Balance over time is very important and replicates the natural diet more. It also tends to make the feeding regime easier because you are not trying to get perfect portions of everything in one meal. Feeding over a period of a week also lowers the chances of vitamin overdoses from organ meats. This can be just as detrimental as deficiencies. 

January 1, 2017

Let's Talk about Fat

Fat is a vital macronutrient in a carnivore's diet. I am going to explain why and what type of fat a carnivore requires.

To begin, there are 3 types of fat:

    -   Saturated 
    -   Monounsaturated
    -   Polyunsaturated

In whole prey animals, these fats come from bone marrow, muscle meat and organ fat. Fat is necessary in carnivores because it produces energy. The correct types of fats also assist the animal in digesting various fat soluble vitamins. Fat also protects the nerves and cell membranes throughout the body. When given the proper amounts of fat, it has been found that the carnivore develop better brains, have better behavior, learn faster, develop more muscle and have better heart and eye health.

Fats need to be fresh for the best benefit. Rancid fats lower the quality and nutritional value of the food. Rancid fats can also cause liver & heart problems, macular degeneration, as well as cell damage, arthritis and in rare cases, death.

It is suggested that you rotate ruminant and poultry meats to balance the saturated and polyunsaturated fats. Most domesticated ruminants have too much saturated fat and not enough polyunsaturated fats. Poultry on the other hand has a lot of polyunsaturated fats and not enough saturated fats. 

The fat requirements in dogs vary depending on age and activity level. For a puppy, the percentage required is around 17% and should not be lower than 8%. For a pet weight adult dog the requirement is 9-15% and should not go below 5%. For an active performing dog, the suggested requirement is 20% and no lower than 8%. 

Fish oils and fresh fish are recommended to be added to your carnivore's diet because they have docosahexaenoic acid (DHA), which is an Omega-3 fat. DHA is essential for the brain and eyes and eicosapetaenoic acid (EPA), which is another essential Omega-3 fat. EPA has been found to lower depression and is an anti-inflammatory in mammals.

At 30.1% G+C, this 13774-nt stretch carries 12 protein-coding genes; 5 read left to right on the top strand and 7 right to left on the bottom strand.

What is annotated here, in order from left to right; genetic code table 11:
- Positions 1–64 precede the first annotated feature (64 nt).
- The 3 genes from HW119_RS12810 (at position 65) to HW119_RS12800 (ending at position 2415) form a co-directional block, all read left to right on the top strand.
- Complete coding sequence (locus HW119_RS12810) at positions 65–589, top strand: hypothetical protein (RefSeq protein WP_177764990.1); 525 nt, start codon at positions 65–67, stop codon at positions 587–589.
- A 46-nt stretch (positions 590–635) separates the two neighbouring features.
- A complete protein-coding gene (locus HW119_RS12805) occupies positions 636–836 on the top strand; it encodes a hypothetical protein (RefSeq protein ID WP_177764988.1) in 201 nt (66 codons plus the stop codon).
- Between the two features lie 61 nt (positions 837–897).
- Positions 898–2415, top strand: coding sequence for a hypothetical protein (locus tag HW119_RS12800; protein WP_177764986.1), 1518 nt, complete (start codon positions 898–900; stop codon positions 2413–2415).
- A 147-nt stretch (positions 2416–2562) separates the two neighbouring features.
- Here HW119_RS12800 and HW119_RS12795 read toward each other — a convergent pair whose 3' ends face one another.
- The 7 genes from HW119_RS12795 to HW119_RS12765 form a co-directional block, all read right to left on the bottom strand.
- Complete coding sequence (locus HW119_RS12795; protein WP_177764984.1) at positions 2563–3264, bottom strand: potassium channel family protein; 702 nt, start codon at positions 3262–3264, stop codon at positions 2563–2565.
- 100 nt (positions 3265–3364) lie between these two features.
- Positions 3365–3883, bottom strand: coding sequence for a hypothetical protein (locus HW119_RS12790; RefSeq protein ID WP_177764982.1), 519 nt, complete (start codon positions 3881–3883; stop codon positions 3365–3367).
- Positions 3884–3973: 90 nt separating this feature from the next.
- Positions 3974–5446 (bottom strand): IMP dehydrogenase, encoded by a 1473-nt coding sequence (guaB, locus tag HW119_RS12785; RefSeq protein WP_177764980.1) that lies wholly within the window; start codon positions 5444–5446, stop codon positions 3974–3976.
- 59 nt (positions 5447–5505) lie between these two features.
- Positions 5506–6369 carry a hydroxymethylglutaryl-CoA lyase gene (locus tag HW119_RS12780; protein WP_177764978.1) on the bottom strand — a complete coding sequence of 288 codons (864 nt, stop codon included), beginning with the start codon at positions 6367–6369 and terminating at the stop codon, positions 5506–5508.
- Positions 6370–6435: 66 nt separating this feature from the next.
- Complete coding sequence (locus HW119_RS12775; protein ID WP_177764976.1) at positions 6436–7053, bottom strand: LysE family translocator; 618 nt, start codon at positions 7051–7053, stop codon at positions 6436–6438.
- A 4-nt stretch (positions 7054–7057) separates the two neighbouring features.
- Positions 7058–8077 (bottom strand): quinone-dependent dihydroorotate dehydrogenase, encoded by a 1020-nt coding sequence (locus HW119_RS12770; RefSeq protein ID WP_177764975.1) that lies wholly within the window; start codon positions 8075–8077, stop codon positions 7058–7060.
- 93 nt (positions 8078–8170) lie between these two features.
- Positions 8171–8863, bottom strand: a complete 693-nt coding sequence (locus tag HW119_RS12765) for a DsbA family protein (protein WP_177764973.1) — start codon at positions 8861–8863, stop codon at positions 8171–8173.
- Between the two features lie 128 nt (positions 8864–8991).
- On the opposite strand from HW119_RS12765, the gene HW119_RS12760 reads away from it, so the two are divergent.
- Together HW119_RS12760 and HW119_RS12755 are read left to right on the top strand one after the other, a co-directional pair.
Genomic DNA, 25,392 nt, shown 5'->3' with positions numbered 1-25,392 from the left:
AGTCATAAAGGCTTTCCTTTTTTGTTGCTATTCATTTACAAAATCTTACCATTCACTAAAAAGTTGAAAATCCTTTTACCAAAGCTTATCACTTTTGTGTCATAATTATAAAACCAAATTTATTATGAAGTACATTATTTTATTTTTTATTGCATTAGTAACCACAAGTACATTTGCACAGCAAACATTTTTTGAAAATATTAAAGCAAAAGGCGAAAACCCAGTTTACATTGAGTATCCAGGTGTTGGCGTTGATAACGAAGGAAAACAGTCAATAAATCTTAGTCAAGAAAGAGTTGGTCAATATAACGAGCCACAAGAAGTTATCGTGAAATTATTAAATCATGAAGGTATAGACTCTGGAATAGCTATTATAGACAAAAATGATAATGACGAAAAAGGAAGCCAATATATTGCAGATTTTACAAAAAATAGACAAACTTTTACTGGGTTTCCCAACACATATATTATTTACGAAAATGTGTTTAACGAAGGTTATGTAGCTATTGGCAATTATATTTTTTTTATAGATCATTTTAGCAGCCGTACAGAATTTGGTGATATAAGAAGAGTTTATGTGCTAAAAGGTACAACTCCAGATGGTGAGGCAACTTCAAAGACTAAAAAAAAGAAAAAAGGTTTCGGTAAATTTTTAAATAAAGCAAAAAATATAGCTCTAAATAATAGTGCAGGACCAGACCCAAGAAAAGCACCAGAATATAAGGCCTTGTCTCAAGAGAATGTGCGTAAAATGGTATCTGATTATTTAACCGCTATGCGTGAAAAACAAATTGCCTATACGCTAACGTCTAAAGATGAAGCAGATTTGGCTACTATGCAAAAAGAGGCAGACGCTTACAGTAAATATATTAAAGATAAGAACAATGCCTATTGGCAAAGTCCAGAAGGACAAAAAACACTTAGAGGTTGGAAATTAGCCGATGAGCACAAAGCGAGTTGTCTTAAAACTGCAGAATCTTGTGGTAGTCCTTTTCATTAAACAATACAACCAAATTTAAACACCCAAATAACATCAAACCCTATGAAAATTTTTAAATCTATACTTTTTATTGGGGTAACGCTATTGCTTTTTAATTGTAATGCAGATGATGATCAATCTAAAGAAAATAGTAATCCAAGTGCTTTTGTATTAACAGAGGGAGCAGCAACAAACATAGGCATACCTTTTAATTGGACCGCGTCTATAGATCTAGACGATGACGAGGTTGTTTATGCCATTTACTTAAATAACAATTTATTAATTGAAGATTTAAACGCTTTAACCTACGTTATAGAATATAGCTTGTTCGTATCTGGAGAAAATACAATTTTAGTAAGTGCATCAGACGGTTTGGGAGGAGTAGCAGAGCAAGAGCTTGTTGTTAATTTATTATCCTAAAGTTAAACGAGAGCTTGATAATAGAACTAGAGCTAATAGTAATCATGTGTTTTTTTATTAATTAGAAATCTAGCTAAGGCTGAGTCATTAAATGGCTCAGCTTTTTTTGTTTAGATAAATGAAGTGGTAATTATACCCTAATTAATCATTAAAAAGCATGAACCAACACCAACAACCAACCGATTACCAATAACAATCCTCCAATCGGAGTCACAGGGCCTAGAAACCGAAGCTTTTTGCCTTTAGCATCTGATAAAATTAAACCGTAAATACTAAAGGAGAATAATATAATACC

December 30, 2016

What bones are safe?

Edible Bones
Edible bones are the bones of smaller animals such as poultry, rodents (think rabbits) and smaller ruminants such as deer, lambs and goats. They are soft, pliable and can be easily crushed in a meat grinder. These bones are vital for providing calcium, phosphorus and trace minerals which can be an essential part a raw food diet. It is advised that you watch your animal anytime they are consuming or working on bones. Your carnivore actually consumes these bones as part of their diet, they are not usually given for recreational chewing.
Edible Bone Examples:
  •             Chicken bones (all dogs/cats)
  •             Duck Bones (all dogs/cats)
  •             Turkey Bones (usually better for medium to large dogs)
  •             Venison/Deer bones (easier to consume by medium to large dogs)
  •             Rabbit (all dogs/cats)
  •             Cavy/Guinea Pig (all dogs/cats)
  •             Lamb (usually better for medium to large dogs)
  •            Goat (usually better for medium to large dogs)
  •             Pork (usually better for medium to large dogs)
What about recreational bones?
Recreational bones are used for chewing on and cleaning the teeth. They are commonly used to distract the dog for a while. Recreational bones are usually denser bones that cannot easily be crushes by the carnivore’s jaw. These bones can also potentially break teeth. It is advised that you watch your animal anytime they are consuming or working on bones.
Recreational Bone Examples:
  •             Beef knuckles
  •             Beef marrow bones
  •             Beef ribs
  •             Lamb head
  •             Goat head
  •             Pork hock
  •             Pork Head
  •             Deer leg
  •             Lamb neck
  •             Beef neck
  •             Pork neck